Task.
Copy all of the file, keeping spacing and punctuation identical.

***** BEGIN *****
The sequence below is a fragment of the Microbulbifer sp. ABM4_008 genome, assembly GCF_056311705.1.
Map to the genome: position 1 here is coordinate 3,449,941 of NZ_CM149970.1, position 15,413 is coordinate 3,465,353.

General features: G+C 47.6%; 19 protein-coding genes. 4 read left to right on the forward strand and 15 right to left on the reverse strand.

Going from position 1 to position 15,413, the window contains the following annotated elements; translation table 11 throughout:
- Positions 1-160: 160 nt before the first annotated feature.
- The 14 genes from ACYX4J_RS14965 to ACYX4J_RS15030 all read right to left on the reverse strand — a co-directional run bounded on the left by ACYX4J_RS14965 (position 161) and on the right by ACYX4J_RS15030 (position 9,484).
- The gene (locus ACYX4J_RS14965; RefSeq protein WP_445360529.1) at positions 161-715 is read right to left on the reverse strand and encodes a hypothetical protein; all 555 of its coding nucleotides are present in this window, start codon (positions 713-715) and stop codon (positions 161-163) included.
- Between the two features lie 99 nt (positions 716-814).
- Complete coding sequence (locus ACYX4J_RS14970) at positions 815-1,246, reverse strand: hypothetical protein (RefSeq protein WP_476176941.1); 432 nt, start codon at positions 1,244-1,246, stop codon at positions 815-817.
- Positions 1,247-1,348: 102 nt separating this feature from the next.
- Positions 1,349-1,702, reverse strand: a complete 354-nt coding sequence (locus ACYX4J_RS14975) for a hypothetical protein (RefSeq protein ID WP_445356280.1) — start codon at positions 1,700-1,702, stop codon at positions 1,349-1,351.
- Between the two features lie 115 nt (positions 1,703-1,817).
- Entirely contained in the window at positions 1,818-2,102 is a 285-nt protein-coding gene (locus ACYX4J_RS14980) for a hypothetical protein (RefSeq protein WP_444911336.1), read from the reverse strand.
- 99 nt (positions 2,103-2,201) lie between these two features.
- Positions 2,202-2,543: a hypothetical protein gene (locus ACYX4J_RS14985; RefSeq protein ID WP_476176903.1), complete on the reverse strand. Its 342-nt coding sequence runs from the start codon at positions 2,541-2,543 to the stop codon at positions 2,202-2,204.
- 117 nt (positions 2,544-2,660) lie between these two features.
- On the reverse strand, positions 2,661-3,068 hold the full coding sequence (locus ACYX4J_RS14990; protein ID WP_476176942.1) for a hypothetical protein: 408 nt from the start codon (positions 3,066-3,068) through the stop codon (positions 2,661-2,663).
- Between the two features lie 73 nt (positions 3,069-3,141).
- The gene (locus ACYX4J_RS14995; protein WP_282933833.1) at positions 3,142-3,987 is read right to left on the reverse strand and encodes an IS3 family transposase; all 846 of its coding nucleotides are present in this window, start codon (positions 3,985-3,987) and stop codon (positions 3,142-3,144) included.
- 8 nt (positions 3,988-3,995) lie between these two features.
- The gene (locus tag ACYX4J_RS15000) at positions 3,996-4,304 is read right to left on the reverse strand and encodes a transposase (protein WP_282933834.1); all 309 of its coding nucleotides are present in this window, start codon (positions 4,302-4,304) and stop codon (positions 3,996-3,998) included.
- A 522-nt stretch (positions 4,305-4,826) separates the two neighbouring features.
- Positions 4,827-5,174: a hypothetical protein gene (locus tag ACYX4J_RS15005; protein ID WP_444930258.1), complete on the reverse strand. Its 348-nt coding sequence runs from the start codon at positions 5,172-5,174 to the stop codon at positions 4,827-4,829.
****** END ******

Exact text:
The sequence below is a fragment of the Microbulbifer sp. ABM4_008 genome, assembly GCF_056311705.1.
Map to the genome: position 1 here is coordinate 3,449,941 of NZ_CM149970.1, position 15,413 is coordinate 3,465,353.

General features: G+C 47.6%; 19 protein-coding genes. 4 read left to right on the forward strand and 15 right to left on the reverse strand.

Going from position 1 to position 15,413, the window contains the following annotated elements; translation table 11 throughout:
- Positions 1-160: 160 nt before the first annotated feature.
- The 14 genes from ACYX4J_RS14965 to ACYX4J_RS15030 all read right to left on the reverse strand — a co-directional run bounded on the left by ACYX4J_RS14965 (position 161) and on the right by ACYX4J_RS15030 (position 9,484).
- The gene (locus ACYX4J_RS14965; RefSeq protein WP_445360529.1) at positions 161-715 is read right to left on the reverse strand and encodes a hypothetical protein; all 555 of its coding nucleotides are present in this window, start codon (positions 713-715) and stop codon (positions 161-163) included.
- Between the two features lie 99 nt (positions 716-814).
- Complete coding sequence (locus ACYX4J_RS14970) at positions 815-1,246, reverse strand: hypothetical protein (RefSeq protein WP_476176941.1); 432 nt, start codon at positions 1,244-1,246, stop codon at positions 815-817.
- Positions 1,247-1,348: 102 nt separating this feature from the next.
- Positions 1,349-1,702, reverse strand: a complete 354-nt coding sequence (locus ACYX4J_RS14975) for a hypothetical protein (RefSeq protein ID WP_445356280.1) — start codon at positions 1,700-1,702, stop codon at positions 1,349-1,351.
- Between the two features lie 115 nt (positions 1,703-1,817).
- Entirely contained in the window at positions 1,818-2,102 is a 285-nt protein-coding gene (locus ACYX4J_RS14980) for a hypothetical protein (RefSeq protein WP_444911336.1), read from the reverse strand.
- 99 nt (positions 2,103-2,201) lie between these two features.
- Positions 2,202-2,543: a hypothetical protein gene (locus ACYX4J_RS14985; RefSeq protein ID WP_476176903.1), complete on the reverse strand. Its 342-nt coding sequence runs from the start codon at positions 2,541-2,543 to the stop codon at positions 2,202-2,204.
- 117 nt (positions 2,544-2,660) lie between these two features.
- On the reverse strand, positions 2,661-3,068 hold the full coding sequence (locus ACYX4J_RS14990; protein ID WP_476176942.1) for a hypothetical protein: 408 nt from the start codon (positions 3,066-3,068) through the stop codon (positions 2,661-2,663).
- Between the two features lie 73 nt (positions 3,069-3,141).
- The gene (locus ACYX4J_RS14995; protein WP_282933833.1) at positions 3,142-3,987 is read right to left on the reverse strand and encodes an IS3 family transposase; all 846 of its coding nucleotides are present in this window, start codon (positions 3,985-3,987) and stop codon (positions 3,142-3,144) included.
- 8 nt (positions 3,988-3,995) lie between these two features.
- The gene (locus tag ACYX4J_RS15000) at positions 3,996-4,304 is read right to left on the reverse strand and encodes a transposase (protein WP_282933834.1); all 309 of its coding nucleotides are present in this window, start codon (positions 4,302-4,304) and stop codon (positions 3,996-3,998) included.
- A 522-nt stretch (positions 4,305-4,826) separates the two neighbouring features.
- Positions 4,827-5,174: a hypothetical protein gene (locus tag ACYX4J_RS15005; protein ID WP_444930258.1), complete on the reverse strand. Its 348-nt coding sequence runs from the start codon at positions 5,172-5,174 to the stop codon at positions 4,827-4,829.